Webster 1913 Edition
imp. & p. p.
p. pr. & vb. n.
[Of. Scand. origin; cf. Dan
dasketo beat, strike, Sw. & Icel.
daska, Dan. & Sw.
To throw with violence or haste; to cause to strike violently or hastily; – often used with against.
dasha stone against a stone in the botton of the water, it maketh a sound.
To break, as by throwing or by collision; to shatter; to crust; to frustrate; to ruin.
dashthem in pieces like a potter’s vessel.
Ps. ii. 9.
A brave vessel, . . .
Dashedall to pieces.
To perplex and
To put to shame; to confound; to confuse; to abash; to depress.
Dashthe proud gamester in his gilded car.
To throw in or on in a rapid, careless manner; to mix, reduce, or adulterate, by throwing in something of an inferior quality; to overspread partially; to bespatter; to touch here and there;
dashwine with water; to
dashpaint upon a picture.
I take care to
dashthe character with such particular circumstance as may prevent ill-natured applications.
The very source and fount of day
dashedwith wandering isles of night.
To form or sketch rapidly or carelessly; to execute rapidly, or with careless haste; – with
dashoff a review or sermon
To erase by a stroke; to strike out; knock out; – with
dashout a word
To rush with violence; to move impetuously; to strike violently;
as, the waves.
dashedthrough thick and thin.
On each hand the gushing waters play,
And down the rough cascade all
And down the rough cascade all
Violent striking together of two bodies; collision; crash.
A sudden check; abashment; frustration; ruin;
as, his hopes received a.
A slight admixture, infusion, or adulteration; a partial overspreading;
as, wine with a
dashof water; red with a
Innocence when it has in it a
A rapid movement, esp. one of short duration; a quick stroke or blow; a sudden onset or rush;
as, a bold
dashat the enemy; a
She takes upon her bravely at first
Energy in style or action; animation; spirit.
A vain show; a blustering parade; a flourish;
as, to make or cut a great.
A mark or line [–], in writing or printing, denoting a sudden break, stop, or transition in a sentence, or an abrupt change in its construction, a long or significant pause, or an unexpected or epigrammatic turn of sentiment. Dashes are also sometimes used instead of marks or parenthesis.
The sign of staccato, a small mark [[GREEK]] denoting that the note over which it is placed is to be performed in a short, distinct manner.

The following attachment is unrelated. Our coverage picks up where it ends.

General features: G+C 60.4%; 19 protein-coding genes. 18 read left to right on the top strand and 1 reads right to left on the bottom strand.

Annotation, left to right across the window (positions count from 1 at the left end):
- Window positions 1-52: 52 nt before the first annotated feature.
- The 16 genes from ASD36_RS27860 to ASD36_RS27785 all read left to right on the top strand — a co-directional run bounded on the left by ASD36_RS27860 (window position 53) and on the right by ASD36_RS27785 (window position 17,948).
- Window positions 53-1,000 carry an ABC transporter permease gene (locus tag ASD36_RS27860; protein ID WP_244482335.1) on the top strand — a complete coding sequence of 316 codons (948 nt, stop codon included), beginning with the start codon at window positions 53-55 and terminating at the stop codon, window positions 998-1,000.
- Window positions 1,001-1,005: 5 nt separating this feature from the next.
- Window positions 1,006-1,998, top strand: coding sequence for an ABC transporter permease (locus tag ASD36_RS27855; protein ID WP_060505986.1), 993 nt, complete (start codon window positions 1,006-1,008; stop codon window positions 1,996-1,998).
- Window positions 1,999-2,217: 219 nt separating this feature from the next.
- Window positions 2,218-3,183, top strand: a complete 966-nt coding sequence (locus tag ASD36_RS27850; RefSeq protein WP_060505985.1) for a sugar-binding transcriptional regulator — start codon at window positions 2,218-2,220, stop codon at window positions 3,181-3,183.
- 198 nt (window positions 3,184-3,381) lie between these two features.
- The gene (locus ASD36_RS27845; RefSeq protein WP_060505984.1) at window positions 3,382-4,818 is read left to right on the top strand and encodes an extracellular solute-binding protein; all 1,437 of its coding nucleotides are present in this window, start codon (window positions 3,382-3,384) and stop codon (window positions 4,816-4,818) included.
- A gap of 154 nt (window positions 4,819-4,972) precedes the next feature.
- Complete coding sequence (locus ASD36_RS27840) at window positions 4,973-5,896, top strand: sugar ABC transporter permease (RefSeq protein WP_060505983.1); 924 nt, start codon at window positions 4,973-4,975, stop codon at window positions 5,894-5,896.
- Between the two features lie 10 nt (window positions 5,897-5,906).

The line drawn through a figure in the thorough bass, as a direction to raise the interval a semitone.
A short, spirited effort or trial of speed upon a race course; – used in horse racing, when a single trial constitutes the race.
Webster 1828 Edition
1.To strike suddenly or violently, whether throwing or falling; as, to dash one stone against another.
Lest thou dash thy foot against a stone. Matt. iv.
2.To strike and bruise or break; to break by collision; but usually with the words, in pieces.
Thou shalt dash them in pieces, as a potter's vessel. Ps. ii.
3.To throw water suddenly, in separate portions; as, to dash water on the head.
4.To bespatter; to sprinkle; as, to dash a garment.
5.To strike and break or disperse.
At once the brushing oars and brazen prow dash up the sandy waves, and ope the depth below. Dryden.
6.To mix and reduce or adulterate by throwing in another substance; as, to dash wine with water; the story is dashed with fables.
7.To form or sketch out in haste, carelessly.
8.To erase at a stroke; to strike out to blot out or obliterate; as, to dash out a line or word.
9.To break; to destroy; to frustrate; as, to dash all their schemes and hopes.
10. To confound; to confuse; to put to shame; to abash; to depress by shame or fear; as, he was dashed at the appearance of the judge.
Dash the proud gamester in his gilded car. Pope.
1.To strike, break, scatter and fly off; as, agitate water and it will dash over the sides of a vessel; the waves dashed over the side of the ship.
2.To rush, strike and break or scatter; as, the waters dash down the precipice.
3.To rush with violence, and break through; as, he dashed into the enemy's ranks; or he dashed through thick and thin.
1.Collision; a violent striking of two bodies; as the dash of clouds.
2.Infusion; admixture; something thrown into another substance; as, the wine has a dash of water.
Innocence, with a dash of folly. Addison.
3.Admixture; as, red with a dash of purple.
4.a rushing, or onset with violence; as, to make a dash upon the enemy.
5.A sudden stroke; a blow; an act.
She takes upon her bravely at first dash. Shak.
6.A flourish; blustering parade; as, the young fop made a dash.
7.A mark or line in writing or printing, noting a break or stop in the sentence; as in Virgil, quos ego-: or a pause; or the division of the sentence.